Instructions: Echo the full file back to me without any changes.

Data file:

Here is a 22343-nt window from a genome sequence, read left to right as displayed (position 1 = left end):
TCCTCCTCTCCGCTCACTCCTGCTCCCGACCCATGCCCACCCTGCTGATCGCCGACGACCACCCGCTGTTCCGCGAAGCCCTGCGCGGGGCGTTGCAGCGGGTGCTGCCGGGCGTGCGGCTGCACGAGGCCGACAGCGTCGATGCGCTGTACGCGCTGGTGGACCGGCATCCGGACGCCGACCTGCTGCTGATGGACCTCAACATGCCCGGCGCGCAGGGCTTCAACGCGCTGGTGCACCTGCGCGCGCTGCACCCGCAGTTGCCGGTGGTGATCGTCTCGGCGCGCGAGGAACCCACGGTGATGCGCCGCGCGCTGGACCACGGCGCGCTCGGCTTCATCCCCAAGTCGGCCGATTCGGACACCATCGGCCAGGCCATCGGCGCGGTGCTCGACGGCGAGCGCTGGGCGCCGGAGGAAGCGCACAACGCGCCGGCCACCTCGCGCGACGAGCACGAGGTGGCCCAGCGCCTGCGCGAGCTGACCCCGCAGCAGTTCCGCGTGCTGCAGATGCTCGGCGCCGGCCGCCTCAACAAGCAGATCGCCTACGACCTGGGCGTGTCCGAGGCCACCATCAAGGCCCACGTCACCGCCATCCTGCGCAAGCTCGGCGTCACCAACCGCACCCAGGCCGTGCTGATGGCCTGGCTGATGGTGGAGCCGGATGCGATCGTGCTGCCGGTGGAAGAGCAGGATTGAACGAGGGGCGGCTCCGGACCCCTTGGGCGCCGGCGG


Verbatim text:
Here is a 22343-nt window from a genome sequence, read left to right as displayed (position 1 = left end):
TCCTCCTCTCCGCTCACTCCTGCTCCCGACCCATGCCCACCCTGCTGATCGCCGACGACCACCCGCTGTTCCGCGAAGCCCTGCGCGGGGCGTTGCAGCGGGTGCTGCCGGGCGTGCGGCTGCACGAGGCCGACAGCGTCGATGCGCTGTACGCGCTGGTGGACCGGCATCCGGACGCCGACCTGCTGCTGATGGACCTCAACATGCCCGGCGCGCAGGGCTTCAACGCGCTGGTGCACCTGCGCGCGCTGCACCCGCAGTTGCCGGTGGTGATCGTCTCGGCGCGCGAGGAACCCACGGTGATGCGCCGCGCGCTGGACCACGGCGCGCTCGGCTTCATCCCCAAGTCGGCCGATTCGGACACCATCGGCCAGGCCATCGGCGCGGTGCTCGACGGCGAGCGCTGGGCGCCGGAGGAAGCGCACAACGCGCCGGCCACCTCGCGCGACGAGCACGAGGTGGCCCAGCGCCTGCGCGAGCTGACCCCGCAGCAGTTCCGCGTGCTGCAGATGCTCGGCGCCGGCCGCCTCAACAAGCAGATCGCCTACGACCTGGGCGTGTCCGAGGCCACCATCAAGGCCCACGTCACCGCCATCCTGCGCAAGCTCGGCGTCACCAACCGCACCCAGGCCGTGCTGATGGCCTGGCTGATGGTGGAGCCGGATGCGATCGTGCTGCCGGTGGAAGAGCAGGATTGAACGAGGGGCGGCTCCGGACCCCTTGGGCGCCGGCGG